Would Gruenebaum have made those saves? That’s a tough game to start playing, but you’re not being too reactive if you start wondering aloud about it.

I think the biggest need — besides Myers and Opara returning to health, Matt Belser getting a rest, and sorting out Aurelien Collin’s contract — is a mobile, hard-tackling, energetic and fearless midfielder to pair next to Benny Feilhaber.

Where in the world would you find one those guys?

BTW, I’m not privy to the sort of agent rumblings that guys like Taylor Twellman, Grant Wahl and Alexi Lalas are, but I’m pretty sure I agree with this this bet from Twellman.

Roger Espinoza isn’t getting playing time anymore with Wigan and, since he left on a free transfer, KC retained his rights. A midfield of Feilhaber-Espinoza-Claros (his fellow Honduran national teamer) is pretty enticing, no? Especially with Nagamura and Olum in reserve.

Concussions are on everyone’s mind right now in soccer. Just this week, UEFA and FIFA announced new concussion protocols that allows a referee to stop the match for up to three minutes for on-pitch assessments. Only the team doctor has the authority to determine if said player can continue.

Major League Soccer has its own set of protocols. I reached out to Sporting KC’s communications manager Kurt Austin. (As is usual with Kurt, he delivered the goods.)

According to him, the league’s evaluation protocols states:

“Any player suspected of having sustained a concussion will be removed from play immediately and evaluated by team medical staff. If the initial evaluation results in a concussion diagnosis, he will not be returned to play in the same game or practice.”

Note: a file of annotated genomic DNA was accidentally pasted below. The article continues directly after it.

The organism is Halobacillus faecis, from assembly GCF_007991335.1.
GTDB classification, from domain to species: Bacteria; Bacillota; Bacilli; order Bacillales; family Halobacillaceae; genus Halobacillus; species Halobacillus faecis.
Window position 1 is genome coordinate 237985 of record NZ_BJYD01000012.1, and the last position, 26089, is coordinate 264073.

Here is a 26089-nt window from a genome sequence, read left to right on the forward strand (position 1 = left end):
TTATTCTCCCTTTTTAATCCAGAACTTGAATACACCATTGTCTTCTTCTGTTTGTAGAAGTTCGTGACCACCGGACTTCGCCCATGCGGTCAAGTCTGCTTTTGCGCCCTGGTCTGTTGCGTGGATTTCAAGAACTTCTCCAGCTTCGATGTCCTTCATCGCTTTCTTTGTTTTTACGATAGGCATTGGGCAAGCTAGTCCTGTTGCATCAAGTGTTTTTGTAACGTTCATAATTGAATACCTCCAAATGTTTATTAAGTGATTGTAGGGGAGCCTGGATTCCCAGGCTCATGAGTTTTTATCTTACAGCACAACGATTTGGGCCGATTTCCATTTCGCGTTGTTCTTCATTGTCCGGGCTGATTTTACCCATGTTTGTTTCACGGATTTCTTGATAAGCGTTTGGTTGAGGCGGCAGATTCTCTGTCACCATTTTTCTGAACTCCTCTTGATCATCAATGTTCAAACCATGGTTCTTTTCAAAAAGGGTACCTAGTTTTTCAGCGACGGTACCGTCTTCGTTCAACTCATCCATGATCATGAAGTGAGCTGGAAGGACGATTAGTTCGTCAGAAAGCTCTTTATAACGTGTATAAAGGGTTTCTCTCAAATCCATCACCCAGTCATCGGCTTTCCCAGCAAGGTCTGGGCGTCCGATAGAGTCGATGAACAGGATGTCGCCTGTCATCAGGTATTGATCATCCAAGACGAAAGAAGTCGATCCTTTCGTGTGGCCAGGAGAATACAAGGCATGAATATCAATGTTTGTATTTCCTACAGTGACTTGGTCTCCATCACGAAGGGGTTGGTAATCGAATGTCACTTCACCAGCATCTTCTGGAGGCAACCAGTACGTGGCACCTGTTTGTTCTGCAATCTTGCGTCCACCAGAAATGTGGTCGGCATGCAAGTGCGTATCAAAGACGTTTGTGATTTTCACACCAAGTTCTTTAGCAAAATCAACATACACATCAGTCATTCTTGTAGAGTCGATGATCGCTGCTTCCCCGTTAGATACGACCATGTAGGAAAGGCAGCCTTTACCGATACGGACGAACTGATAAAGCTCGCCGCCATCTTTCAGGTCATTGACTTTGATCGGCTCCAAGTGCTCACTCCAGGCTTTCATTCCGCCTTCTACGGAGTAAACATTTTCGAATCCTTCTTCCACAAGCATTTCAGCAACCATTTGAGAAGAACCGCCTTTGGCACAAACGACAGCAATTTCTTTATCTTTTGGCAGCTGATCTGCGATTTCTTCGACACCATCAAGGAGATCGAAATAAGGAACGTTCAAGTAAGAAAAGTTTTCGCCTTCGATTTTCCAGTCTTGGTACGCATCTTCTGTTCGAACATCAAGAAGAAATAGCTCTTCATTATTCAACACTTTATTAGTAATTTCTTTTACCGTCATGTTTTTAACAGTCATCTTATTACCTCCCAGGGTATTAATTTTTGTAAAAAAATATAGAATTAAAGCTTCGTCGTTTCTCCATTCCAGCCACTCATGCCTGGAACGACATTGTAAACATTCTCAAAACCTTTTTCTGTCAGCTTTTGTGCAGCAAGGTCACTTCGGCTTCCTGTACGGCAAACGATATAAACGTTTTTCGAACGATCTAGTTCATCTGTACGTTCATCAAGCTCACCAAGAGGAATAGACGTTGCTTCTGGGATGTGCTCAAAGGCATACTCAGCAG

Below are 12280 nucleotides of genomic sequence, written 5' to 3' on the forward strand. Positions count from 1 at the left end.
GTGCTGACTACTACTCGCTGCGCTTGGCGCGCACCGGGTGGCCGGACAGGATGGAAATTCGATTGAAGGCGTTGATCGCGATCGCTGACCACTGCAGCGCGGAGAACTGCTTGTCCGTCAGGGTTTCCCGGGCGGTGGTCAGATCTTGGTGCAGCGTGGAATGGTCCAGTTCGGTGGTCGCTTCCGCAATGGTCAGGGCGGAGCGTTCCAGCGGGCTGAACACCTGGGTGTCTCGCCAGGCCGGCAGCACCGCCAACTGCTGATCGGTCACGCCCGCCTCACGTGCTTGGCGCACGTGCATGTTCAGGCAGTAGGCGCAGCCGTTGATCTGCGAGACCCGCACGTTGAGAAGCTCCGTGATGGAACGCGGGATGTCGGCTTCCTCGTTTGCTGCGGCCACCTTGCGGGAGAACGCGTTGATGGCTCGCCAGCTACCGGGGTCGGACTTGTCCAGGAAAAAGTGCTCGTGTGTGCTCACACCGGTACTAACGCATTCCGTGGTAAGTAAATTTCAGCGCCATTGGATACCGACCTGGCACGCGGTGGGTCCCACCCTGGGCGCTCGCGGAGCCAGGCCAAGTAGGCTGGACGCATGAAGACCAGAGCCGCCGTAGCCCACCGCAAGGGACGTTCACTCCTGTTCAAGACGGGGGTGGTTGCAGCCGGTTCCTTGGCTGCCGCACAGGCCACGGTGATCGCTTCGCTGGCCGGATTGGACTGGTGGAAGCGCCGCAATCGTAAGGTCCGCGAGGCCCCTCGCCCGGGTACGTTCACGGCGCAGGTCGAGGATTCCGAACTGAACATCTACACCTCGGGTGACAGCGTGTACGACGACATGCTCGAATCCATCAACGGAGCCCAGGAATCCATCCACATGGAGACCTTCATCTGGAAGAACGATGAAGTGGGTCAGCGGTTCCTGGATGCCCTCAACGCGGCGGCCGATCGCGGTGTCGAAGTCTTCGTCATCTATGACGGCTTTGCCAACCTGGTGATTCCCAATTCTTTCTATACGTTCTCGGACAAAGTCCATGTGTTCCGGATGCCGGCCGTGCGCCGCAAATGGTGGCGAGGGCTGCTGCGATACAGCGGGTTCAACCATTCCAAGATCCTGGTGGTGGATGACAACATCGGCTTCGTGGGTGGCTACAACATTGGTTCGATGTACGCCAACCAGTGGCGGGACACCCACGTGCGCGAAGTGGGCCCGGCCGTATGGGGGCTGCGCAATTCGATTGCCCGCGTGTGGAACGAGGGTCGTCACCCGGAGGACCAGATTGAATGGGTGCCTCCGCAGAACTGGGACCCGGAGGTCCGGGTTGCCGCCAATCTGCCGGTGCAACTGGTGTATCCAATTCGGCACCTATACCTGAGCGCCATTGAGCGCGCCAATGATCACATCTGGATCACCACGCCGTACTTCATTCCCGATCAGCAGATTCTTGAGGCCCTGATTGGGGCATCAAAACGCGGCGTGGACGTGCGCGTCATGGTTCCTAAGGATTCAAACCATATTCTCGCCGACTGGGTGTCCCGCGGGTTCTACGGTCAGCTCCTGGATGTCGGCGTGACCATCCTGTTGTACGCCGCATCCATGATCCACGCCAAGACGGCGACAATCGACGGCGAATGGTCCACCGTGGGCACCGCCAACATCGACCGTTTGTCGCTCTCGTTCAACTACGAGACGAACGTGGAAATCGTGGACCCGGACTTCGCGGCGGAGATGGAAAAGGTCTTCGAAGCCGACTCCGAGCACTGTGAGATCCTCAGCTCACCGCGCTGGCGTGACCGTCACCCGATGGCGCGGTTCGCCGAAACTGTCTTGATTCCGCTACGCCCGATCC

Furthermore, players must undergo a baseline neuropsychological test and each team has a designated consulting neuropsychologist (for Sporting KC that is Dr. Neal Erickson, who is at every home match) who will evaluate the player before returning to full-contact play. The physician has “absolute authority” to decide if a player is fit to play.

If a player is diagnosed with a concussion, they must be free of “somatic and cognitive symptoms for at least 24 hours” before returning to training. The team physician will monitor the progression step-by-step until the player is deemed fit to actually train with the team and then play in a game.

As for prevention, earlier this year commissioner Don Garber and U.S. Soccer CEO and Secretary General Dan Flynn met with President Obama, sports officials, medical experts, parent activists and young athletes as part of the Healthy Kids & Safe Sports Concussion Summit.

Sometime this fall (I can’t find details online), MLS and U.S. Soccer are partnering to hold a Soccer Medical Summit focusing on “medical issues related to youth, amateur and professional soccer.”

As much as I love “Escape to Victory,” I’m gonna take the field on this one because that allows me to select either “The Damned United” or “Fever Pitch.” I love both of those movies a lot. (I have a soft spot too for Will Ferrell’s “Kicking & Screamng” too.)

After that, it’s sort of dry though. It feels like there should be more good soccer movies, but I’m having trouble making a Top Five that doesn’t include “Bend It Like Beckham.” Yikes. (I’m open to suggestions if you’ve got a favorite I may have missed.)

Perhaps its because the sport hasn’t quite broken through into the media landscape in this country. It’s not like soccer doesn’t have intriguing characters and/or stories to fictionalize or turn into a biopic. (I’d love to see a “The Natural”-style flick about Francesco Totti. Wouldn’t you?)

Of course, if you want more documentary flavor, the field opens up a lot more. Personally, I’d go with “Zidane: A 21st Century Portrait” — featuring a soundtrack by my favorite post-rock band Mogwai — or the ESPN “30 for 30” film “The Two Escobars.” Both are brilliant.

As always, excellent questions again this week.